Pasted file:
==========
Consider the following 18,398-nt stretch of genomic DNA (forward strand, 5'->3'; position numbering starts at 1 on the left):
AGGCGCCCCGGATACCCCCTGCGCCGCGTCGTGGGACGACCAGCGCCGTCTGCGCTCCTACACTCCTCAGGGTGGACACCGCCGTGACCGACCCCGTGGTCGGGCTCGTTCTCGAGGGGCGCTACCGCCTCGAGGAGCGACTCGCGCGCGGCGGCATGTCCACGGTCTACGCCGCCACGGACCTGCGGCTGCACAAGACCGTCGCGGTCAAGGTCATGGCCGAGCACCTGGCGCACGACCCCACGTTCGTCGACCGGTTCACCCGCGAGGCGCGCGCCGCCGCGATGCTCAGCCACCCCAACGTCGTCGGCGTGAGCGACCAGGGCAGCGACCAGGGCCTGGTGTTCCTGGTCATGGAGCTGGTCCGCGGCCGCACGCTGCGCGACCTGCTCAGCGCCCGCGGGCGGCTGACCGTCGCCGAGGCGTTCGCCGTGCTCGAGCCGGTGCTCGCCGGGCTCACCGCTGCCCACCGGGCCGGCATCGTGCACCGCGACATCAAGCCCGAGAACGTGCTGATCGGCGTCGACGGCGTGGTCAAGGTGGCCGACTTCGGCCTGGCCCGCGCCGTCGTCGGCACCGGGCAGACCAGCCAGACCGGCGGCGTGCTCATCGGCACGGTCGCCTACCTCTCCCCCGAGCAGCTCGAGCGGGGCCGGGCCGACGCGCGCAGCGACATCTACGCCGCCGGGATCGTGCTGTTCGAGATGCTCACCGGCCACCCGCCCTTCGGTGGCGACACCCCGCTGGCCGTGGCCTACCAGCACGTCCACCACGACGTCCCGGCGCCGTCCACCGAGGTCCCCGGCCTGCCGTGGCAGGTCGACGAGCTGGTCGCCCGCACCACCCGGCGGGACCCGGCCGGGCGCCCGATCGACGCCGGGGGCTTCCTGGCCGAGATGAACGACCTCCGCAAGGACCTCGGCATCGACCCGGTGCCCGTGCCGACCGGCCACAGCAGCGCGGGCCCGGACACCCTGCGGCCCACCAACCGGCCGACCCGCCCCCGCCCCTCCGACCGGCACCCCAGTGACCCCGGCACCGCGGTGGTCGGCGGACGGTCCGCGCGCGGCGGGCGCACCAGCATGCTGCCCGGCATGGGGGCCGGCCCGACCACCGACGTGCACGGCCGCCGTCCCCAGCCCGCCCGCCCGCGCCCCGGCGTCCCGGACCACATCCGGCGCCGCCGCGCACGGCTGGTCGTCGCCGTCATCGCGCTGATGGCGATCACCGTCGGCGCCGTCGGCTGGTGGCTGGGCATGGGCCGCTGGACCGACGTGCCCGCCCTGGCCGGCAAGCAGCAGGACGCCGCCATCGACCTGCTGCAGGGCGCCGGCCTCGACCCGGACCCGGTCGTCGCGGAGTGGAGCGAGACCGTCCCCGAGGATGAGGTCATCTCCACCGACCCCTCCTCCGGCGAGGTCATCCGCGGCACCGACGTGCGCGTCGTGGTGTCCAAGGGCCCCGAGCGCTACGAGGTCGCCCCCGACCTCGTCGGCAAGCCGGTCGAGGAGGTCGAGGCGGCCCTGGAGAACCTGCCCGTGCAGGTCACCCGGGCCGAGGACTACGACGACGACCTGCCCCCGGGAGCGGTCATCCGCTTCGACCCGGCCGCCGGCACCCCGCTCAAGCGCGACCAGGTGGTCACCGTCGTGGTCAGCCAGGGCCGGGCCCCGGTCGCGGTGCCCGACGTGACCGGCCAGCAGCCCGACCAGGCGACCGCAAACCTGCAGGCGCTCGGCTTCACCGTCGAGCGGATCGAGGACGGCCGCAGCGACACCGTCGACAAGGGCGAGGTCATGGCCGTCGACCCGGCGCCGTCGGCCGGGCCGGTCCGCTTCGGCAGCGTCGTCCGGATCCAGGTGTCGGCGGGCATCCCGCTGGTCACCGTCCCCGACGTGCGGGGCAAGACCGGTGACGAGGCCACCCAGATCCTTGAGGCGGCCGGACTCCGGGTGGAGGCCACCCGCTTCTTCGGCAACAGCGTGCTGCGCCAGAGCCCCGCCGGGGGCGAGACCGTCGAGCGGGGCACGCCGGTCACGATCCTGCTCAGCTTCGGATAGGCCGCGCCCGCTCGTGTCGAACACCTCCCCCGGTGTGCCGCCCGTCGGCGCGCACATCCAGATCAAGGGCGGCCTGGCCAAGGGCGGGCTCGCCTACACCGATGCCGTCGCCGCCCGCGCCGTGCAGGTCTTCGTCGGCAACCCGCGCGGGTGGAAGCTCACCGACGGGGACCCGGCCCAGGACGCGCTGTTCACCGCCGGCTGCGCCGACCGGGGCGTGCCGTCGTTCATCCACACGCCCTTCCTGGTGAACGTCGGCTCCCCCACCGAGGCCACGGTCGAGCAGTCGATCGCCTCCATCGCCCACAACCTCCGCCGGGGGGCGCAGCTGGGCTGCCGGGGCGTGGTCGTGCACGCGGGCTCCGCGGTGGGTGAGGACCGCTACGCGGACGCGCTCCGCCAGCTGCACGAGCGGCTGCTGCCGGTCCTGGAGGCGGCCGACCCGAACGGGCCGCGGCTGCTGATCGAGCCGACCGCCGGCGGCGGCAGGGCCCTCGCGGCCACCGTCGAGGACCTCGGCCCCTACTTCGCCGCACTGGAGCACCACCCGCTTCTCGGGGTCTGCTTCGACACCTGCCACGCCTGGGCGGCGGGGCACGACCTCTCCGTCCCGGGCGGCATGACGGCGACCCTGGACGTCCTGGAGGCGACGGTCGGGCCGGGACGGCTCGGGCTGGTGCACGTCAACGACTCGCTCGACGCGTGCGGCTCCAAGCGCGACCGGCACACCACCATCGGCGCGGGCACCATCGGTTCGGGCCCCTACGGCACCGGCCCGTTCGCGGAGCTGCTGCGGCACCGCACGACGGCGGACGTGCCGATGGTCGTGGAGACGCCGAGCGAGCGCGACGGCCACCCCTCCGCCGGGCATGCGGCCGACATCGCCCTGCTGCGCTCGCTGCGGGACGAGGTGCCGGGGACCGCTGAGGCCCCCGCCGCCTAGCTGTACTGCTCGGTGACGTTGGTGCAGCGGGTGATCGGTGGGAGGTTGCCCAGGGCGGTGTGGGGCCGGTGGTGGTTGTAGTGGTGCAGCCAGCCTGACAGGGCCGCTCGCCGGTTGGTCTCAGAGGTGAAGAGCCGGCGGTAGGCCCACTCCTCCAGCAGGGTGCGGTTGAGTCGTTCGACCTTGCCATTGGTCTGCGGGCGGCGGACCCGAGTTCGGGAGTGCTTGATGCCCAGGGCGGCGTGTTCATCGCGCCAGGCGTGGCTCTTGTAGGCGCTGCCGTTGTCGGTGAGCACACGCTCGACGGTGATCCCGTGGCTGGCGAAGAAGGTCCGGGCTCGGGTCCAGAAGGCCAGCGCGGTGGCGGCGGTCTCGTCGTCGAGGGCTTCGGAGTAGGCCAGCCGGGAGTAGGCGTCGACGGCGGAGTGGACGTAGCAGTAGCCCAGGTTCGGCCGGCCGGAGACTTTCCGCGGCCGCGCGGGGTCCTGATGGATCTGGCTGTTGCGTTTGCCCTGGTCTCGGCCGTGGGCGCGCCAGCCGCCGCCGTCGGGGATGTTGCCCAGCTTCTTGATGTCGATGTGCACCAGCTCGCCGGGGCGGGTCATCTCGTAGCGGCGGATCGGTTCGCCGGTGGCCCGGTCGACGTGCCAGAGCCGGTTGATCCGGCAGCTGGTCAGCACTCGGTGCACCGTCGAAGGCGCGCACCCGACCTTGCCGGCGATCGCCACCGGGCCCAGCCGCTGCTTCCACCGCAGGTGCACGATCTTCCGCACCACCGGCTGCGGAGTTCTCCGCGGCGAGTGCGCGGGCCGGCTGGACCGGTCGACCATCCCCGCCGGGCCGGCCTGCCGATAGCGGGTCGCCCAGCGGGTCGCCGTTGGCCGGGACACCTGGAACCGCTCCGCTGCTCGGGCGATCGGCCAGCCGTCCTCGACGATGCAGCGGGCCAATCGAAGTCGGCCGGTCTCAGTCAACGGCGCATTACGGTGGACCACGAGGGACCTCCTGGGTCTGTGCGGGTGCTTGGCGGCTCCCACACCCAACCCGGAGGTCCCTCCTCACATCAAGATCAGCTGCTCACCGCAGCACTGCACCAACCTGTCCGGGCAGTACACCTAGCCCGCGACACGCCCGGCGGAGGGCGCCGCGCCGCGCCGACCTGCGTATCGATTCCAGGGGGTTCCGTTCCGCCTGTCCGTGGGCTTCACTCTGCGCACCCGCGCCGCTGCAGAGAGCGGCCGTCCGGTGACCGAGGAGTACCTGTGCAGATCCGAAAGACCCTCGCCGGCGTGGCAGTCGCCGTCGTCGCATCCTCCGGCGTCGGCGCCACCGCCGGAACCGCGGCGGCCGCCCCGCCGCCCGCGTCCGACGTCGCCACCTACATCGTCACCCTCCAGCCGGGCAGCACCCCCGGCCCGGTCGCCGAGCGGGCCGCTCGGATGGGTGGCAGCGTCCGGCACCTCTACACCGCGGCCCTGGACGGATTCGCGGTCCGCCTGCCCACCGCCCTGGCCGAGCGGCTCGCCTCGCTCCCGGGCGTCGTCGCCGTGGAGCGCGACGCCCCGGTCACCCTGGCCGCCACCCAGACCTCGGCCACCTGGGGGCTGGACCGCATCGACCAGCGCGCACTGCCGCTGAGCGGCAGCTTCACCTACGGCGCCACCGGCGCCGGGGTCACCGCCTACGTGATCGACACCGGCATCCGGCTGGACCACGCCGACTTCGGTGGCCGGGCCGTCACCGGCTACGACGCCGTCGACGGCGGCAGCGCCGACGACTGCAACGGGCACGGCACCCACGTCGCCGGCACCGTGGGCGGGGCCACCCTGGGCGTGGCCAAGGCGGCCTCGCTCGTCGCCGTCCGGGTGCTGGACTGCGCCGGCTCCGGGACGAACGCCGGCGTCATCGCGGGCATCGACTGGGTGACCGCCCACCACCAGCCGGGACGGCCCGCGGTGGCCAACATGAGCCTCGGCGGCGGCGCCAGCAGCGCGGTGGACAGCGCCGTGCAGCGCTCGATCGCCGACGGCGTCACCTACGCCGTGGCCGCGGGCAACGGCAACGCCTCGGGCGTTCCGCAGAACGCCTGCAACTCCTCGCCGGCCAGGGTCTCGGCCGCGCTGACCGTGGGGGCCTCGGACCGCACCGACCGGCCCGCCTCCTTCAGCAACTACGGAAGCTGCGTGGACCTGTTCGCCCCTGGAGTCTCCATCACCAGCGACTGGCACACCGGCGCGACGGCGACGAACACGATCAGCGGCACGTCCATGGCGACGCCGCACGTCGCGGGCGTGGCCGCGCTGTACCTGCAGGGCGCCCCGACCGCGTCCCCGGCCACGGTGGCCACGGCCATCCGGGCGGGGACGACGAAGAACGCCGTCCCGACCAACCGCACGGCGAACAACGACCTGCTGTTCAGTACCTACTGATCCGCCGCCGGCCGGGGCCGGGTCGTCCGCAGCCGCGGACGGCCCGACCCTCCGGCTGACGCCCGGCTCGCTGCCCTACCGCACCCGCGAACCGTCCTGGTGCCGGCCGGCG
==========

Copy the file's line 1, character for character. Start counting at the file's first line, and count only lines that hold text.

Consider the following 18,398-nt stretch of genomic DNA (forward strand, 5'->3'; position numbering starts at 1 on the left):